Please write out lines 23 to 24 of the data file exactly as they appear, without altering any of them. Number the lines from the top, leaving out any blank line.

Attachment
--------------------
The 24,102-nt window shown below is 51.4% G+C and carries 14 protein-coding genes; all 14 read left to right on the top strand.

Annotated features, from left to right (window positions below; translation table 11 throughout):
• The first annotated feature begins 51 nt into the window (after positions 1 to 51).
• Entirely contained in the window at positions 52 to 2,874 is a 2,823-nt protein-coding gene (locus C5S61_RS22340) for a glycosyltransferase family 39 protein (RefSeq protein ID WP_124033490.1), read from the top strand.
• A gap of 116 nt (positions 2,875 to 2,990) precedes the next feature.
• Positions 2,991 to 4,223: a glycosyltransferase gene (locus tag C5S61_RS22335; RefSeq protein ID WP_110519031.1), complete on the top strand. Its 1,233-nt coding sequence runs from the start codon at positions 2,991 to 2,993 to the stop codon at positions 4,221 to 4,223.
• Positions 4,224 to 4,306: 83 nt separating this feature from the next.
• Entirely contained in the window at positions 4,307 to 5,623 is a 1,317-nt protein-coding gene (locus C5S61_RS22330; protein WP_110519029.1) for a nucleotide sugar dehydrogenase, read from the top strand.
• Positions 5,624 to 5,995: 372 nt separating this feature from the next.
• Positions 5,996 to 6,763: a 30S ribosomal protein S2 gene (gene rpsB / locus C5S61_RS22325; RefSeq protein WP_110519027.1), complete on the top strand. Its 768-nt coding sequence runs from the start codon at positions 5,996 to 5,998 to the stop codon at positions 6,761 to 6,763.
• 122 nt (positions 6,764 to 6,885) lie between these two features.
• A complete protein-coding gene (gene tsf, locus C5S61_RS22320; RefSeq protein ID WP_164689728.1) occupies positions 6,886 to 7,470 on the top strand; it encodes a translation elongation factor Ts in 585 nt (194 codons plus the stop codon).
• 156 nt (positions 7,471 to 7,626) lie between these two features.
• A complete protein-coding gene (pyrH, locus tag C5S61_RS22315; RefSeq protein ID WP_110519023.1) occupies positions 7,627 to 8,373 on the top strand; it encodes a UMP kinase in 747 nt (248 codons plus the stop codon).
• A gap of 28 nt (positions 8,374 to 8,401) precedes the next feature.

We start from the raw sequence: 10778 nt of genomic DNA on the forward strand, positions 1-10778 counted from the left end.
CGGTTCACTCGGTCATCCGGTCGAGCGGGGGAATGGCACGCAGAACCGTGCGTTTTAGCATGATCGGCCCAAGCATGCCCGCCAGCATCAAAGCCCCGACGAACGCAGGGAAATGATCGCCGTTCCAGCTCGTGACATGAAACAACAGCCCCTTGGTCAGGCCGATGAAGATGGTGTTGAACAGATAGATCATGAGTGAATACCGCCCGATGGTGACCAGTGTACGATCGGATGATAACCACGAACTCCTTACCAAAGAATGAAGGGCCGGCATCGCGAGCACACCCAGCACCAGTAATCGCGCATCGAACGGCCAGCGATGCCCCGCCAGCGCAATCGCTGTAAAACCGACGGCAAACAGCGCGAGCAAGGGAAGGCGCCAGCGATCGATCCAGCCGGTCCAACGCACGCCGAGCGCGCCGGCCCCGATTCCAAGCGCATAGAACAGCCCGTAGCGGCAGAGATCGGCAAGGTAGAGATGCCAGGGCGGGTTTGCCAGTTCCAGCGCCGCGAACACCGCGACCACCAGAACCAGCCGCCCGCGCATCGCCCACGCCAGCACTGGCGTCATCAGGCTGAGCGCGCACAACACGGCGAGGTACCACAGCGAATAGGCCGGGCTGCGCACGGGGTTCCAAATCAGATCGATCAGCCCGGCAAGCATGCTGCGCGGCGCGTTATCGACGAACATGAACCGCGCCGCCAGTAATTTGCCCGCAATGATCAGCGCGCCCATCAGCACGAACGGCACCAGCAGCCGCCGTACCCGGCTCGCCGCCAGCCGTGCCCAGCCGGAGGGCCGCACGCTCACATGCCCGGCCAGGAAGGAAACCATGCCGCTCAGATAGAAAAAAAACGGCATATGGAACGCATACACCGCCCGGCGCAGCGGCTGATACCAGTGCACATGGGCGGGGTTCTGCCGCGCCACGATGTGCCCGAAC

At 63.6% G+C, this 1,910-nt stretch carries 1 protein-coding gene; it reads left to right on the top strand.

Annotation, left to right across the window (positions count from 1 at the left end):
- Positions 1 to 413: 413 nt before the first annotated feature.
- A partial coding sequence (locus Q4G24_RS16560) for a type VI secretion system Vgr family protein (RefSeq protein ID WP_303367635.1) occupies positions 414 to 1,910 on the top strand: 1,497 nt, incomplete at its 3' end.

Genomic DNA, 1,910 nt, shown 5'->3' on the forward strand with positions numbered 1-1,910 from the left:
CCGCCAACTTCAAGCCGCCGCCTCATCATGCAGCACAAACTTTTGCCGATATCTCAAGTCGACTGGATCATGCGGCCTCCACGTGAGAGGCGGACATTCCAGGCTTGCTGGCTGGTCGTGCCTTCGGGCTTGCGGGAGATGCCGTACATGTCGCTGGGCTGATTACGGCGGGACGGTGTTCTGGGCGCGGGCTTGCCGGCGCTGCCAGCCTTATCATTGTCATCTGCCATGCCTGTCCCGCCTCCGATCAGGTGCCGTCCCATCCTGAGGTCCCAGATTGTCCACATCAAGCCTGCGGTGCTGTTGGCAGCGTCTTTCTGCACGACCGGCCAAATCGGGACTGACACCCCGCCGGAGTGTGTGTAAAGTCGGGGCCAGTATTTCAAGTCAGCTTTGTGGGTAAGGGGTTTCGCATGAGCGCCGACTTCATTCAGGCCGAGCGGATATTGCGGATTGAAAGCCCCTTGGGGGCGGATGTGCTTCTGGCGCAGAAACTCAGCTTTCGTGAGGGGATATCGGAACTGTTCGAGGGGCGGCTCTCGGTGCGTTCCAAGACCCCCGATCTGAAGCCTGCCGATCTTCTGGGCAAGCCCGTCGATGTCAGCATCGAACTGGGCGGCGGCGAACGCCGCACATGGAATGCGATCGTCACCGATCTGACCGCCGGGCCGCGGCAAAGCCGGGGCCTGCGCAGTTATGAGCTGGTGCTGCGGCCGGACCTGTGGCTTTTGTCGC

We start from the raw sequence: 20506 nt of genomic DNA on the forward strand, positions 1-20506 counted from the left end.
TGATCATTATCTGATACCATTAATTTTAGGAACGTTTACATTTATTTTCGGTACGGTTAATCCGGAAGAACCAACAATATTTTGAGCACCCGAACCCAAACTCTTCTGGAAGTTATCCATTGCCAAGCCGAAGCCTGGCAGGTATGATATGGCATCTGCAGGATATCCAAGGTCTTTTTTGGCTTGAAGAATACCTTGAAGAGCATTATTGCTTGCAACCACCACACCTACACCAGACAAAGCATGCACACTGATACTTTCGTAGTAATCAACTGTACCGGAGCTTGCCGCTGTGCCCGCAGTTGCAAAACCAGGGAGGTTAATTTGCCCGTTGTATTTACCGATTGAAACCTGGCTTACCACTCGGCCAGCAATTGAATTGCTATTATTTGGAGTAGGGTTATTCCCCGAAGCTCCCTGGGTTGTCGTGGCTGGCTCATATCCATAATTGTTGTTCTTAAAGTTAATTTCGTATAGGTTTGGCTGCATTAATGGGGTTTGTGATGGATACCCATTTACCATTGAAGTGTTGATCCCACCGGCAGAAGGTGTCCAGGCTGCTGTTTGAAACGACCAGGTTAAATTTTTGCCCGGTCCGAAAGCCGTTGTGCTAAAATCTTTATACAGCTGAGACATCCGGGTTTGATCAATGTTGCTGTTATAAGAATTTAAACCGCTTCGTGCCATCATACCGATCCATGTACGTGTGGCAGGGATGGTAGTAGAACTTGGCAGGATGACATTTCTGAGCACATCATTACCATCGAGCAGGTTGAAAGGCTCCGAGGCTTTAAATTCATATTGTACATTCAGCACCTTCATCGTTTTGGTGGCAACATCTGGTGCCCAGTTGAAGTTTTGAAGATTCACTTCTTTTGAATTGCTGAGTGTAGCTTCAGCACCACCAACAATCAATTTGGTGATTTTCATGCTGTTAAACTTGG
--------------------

CCGCCAACTTCAAGCCGCCGCCTCATCATGCAGCACAAACTTTTGCCGATATCTCAAGTCGACTGGATCATGCGGCCTCCACGTGAGAGGCGGACATTCCAGGCTTGCTGGCTGGTCGTGCCTTCGGGCTTGCGGGAGATGCCGTACATGTCGCTGGGCTGATTACGGCGGGACGGTGTTCTGGGCGCGGGCTTGCCGGCGCTGCCAGCCTTATCATTGTCATCTGCCATGCCTGTCCCGCCTCCGATCAGGTGCCGTCCCATCCTGAGGTCCCAGATTGTCCACATCAAGCCTGCGGTGCTGTTGGCAGCGTCTTTCTGCACGACCGGCCAAATCGGGACTGACACCCCGCCGGAGTGTGTGTAAAGTCGGGGCCAGTATTTCAAGTCAGCTTTGTGGGTAAGGGGTTTCGCATGAGCGCCGACTTCATTCAGGCCGAGCGGATATTGCGGATTGAAAGCCCCTTGGGGGCGGATGTGCTTCTGGCGCAGAAACTCAGCTTTCGTGAGGGGATATCGGAACTGTTCGAGGGGCGGCTCTCGGTGCGTTCCAAGACCCCCGATCTGAAGCCTGCCGATCTTCTGGGCAAGCCCGTCGATGTCAGCATCGAACTGGGCGGCGGCGAACGCCGCACATGGAATGCGATCGTCACCGATCTGACCGCCGGGCCGCGGCAAAGCCGGGGCCTGCGCAGTTATGAGCTGGTGCTGCGGCCGGACCTGTGGCTTTTGTCGC

We start from the raw sequence: 20506 nt of genomic DNA on the forward strand, positions 1-20506 counted from the left end.